Coda File System

Re: Coda server trouble with multiple NIC's

From: Jan Harkes <>
Date: Tue, 3 Jun 2003 14:55:10 -0400
On Tue, Jun 03, 2003 at 09:47:20AM -0400, Greg Troxel wrote:
>   The only solution right now is to bind the server explicitly to a single
>   ip-address on your multi-homed machine. There should be a server_ip
>   options in server.conf for that.
> This would be a good thing to add.

Nice, because it has been there for a while now ;)

# When a server is confused about it's identity the server will complain.
# (i.e. gethostbyname(hostname()) == 127.x.x.x). Use this option to force
# the ip-address through which clients will be able to reach this machine.
# The actual cause seems to be a very common setup when the machine has no
# default interfaces configured and /etc/hosts contains a line similar to
# (or .2)     myhostname.mydomain
# Removing that line from /etc/hosts also solves the problem.

>   In the long term, we might be able to decouple the existing 1:1
>   relationship between a server and it's ip-address. This way a client
>   should be less surprised about receiving the response from as
>   long as gethostbyaddr returned that as one of the usable addresses for
>   our peer.
> This seems like not a good idea, since it relies on dns to bind
> together multiple addresses into an entity.  We should either use (and
> _authenticate_) some higher-level address or name, or just say a
> server has a single address.
> Thinking ahead, one of Coda's current glaring deficiencies is that
> lack of IPv6 support.  One should be able to talk to a server over v4
> or v6, changing as one's connectivity changes.  For this, we need some

On one hand you are saying that a server probably should have a single
address, but when we introduce IPv6 the server will have at least 2
already (v4 & v6), and as far as I can tell IPv6 also has these various
link-local/site-local/etc. addresses.

So basically we need to be able to pass a set of alternative addresses
to reach a server down into RPC2, which is exactly what most of the
stuff in the the IPv6 patch for RPC2 is doing.

And we need to rely on something somewhere. I'm not going to maintain
the authorative list of all Codaservers and their alternate addresses.
getaddrinfo() should do fine.

> probably makes sense to have the server always reply over the same
> address that the rpc was sent to.  This is the practice with NTP, and
> probably a good idea.

This already works fine if the multiple interfaces are hooked into
different networks. We only have a problem when a host has all
interfaces hooked up to the same network. This is typically a (failed)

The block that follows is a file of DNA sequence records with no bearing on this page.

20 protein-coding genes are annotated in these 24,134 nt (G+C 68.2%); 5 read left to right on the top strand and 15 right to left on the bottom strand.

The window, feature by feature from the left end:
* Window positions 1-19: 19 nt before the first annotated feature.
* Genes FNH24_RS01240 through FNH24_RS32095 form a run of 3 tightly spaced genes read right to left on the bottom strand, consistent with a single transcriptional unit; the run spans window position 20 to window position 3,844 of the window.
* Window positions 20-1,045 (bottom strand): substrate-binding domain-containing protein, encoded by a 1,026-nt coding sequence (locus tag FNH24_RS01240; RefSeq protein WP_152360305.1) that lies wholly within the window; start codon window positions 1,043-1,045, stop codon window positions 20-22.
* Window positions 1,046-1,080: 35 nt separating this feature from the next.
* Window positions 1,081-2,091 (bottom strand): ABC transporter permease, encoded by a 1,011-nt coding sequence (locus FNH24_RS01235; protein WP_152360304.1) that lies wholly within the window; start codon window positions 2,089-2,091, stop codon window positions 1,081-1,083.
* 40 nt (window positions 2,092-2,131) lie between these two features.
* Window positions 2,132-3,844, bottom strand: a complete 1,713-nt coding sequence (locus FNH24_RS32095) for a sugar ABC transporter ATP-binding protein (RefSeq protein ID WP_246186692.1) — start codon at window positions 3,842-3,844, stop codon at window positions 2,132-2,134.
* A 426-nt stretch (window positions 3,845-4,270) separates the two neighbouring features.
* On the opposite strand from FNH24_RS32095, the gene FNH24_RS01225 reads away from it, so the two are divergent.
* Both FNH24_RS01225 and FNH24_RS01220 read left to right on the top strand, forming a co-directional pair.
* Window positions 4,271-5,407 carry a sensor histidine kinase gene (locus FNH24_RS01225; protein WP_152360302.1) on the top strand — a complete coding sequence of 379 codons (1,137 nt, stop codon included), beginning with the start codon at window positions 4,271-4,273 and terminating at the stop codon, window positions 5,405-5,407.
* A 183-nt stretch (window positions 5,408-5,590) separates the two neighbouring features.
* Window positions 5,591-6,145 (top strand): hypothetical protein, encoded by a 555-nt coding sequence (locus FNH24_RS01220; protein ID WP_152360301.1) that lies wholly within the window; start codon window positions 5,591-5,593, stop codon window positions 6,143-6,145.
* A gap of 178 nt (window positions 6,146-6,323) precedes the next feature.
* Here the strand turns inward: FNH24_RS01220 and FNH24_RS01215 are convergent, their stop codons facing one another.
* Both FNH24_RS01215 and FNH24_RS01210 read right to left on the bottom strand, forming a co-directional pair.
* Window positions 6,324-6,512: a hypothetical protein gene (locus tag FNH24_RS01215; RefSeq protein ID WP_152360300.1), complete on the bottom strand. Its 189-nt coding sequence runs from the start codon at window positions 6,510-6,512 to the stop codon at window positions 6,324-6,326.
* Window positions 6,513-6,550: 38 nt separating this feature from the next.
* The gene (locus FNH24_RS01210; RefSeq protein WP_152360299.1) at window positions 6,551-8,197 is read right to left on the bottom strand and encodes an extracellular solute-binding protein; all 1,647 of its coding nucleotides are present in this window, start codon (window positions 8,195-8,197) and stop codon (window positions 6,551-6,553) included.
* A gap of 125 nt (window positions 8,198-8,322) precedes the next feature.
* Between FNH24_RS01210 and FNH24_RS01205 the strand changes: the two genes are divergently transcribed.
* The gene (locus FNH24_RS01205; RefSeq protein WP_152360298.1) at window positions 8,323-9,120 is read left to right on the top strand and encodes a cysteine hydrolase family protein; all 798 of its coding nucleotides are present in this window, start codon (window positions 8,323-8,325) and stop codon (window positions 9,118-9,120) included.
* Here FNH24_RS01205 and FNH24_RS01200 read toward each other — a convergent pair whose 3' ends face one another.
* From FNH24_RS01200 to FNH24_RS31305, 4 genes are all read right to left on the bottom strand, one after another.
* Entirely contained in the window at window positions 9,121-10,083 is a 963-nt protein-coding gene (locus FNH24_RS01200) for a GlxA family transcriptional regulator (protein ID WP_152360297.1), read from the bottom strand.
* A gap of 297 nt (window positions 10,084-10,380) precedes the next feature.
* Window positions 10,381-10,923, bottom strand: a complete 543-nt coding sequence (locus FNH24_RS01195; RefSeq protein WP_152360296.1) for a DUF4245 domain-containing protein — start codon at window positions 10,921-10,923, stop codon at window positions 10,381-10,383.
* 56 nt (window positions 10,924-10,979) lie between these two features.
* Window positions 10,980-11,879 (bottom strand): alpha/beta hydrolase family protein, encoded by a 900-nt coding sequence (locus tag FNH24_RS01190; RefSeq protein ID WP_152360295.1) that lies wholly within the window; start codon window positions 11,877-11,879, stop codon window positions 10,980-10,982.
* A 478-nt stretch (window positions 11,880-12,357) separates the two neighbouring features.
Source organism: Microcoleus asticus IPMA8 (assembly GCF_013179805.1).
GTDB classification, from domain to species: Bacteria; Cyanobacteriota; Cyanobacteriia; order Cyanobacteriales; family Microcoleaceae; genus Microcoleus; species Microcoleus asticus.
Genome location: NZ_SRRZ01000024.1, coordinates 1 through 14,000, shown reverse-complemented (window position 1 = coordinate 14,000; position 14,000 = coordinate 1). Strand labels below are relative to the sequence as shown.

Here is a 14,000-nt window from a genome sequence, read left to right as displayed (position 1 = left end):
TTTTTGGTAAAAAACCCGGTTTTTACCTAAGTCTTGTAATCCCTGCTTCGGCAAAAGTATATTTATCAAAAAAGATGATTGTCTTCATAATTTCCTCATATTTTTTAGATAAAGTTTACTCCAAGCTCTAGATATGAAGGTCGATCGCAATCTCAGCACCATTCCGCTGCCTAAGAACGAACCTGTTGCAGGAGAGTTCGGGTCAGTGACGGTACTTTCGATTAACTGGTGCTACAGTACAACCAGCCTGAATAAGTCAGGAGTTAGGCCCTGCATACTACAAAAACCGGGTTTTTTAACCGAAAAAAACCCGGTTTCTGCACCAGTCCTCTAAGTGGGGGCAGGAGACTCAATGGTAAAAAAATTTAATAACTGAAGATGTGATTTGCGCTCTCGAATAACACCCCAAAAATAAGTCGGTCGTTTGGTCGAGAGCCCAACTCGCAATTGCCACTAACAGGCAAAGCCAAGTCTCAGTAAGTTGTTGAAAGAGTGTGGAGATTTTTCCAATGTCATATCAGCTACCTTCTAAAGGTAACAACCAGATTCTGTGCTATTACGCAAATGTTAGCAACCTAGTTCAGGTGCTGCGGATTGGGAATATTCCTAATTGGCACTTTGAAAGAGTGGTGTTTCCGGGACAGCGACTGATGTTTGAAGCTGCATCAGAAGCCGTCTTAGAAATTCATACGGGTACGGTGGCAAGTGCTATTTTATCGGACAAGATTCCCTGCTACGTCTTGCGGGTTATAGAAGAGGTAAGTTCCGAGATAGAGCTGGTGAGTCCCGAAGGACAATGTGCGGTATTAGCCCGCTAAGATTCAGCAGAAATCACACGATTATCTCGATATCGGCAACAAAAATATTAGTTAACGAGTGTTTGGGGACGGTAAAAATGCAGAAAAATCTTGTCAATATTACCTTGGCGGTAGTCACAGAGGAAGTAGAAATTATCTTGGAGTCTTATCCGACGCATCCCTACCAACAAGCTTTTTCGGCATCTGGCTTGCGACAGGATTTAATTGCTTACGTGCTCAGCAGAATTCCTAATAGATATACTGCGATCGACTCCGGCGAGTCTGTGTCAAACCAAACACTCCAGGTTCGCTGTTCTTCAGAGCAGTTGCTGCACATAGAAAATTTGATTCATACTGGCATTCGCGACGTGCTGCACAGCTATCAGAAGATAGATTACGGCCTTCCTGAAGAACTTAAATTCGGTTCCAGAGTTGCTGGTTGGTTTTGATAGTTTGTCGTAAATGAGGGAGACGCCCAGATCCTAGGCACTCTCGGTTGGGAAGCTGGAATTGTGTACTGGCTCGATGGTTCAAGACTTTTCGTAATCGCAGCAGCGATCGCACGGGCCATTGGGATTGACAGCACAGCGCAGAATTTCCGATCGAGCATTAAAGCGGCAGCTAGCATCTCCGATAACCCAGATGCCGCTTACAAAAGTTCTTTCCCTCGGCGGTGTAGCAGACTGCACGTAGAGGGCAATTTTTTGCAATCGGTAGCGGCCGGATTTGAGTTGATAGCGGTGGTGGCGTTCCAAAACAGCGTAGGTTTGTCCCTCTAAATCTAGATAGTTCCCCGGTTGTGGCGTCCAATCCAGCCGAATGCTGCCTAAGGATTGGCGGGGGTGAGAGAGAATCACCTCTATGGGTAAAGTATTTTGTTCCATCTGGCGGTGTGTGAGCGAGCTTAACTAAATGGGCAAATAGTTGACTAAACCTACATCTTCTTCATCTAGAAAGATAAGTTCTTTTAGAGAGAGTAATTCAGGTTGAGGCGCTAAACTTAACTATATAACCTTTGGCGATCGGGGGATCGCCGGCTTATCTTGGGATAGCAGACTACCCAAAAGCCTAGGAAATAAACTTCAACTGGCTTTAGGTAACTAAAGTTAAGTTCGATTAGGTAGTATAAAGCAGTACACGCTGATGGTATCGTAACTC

attempt at load balancing or channel bonding without actually doing so.

In fact the Linux kernel tries to be helpful and sends arp responses out
of any interface that happens to ask for a local address. So if you send
an arp request to that machine for, it will send out 2 arp
responses with both hardware addresses. This is easy to observe from any
NetBSD or FreeBSD machine on the network who will log messages to the
console about the 'arp collisions'.

>   To get this kind of multi-homing setup working entirely correctly
>   requires opening a separate socket for each interface and doing some
>   of the routing in RPC2. It also becomes increasingly more difficult when
>   you consider network topology changes, interfaces disappearing and
>   re-appearing or simply route changes which typically happen when mobile
>   clients are moving around.
> This is less worrisome on clients.  For callbacks/probes to
> invalidate/check leases, the server has to know it is the same client.
> But the penalty for becoming a different client is probably just
> breaking all the leases.

But if both interfaces talk to the same network, should the Coda server
be responsible for load balancing between the two interfaces? If the
kernel routing can't decide the right interface to use, how could we.

I think that binding to specific interfaces introduces too much
complexity and doesn't really help except the few cases where the
network routing is IMHO broken.

> server_ipv4
> server_ipv6 3ffe:39:0:1::1

IPv6 support is pretty much ready and jumping in it's own branch in
RPC2. My laptop has a post-6.0 Coda tree where auth2, clog, cunlog, au,
rpc2portmap, updateclnt, and updatesrv are working nicely and
successfully bind to both IPv4 and IPv6. Venus and codasrv will take
some more work, because they currently track their peers based on the

Received on 2003-06-03 15:01:22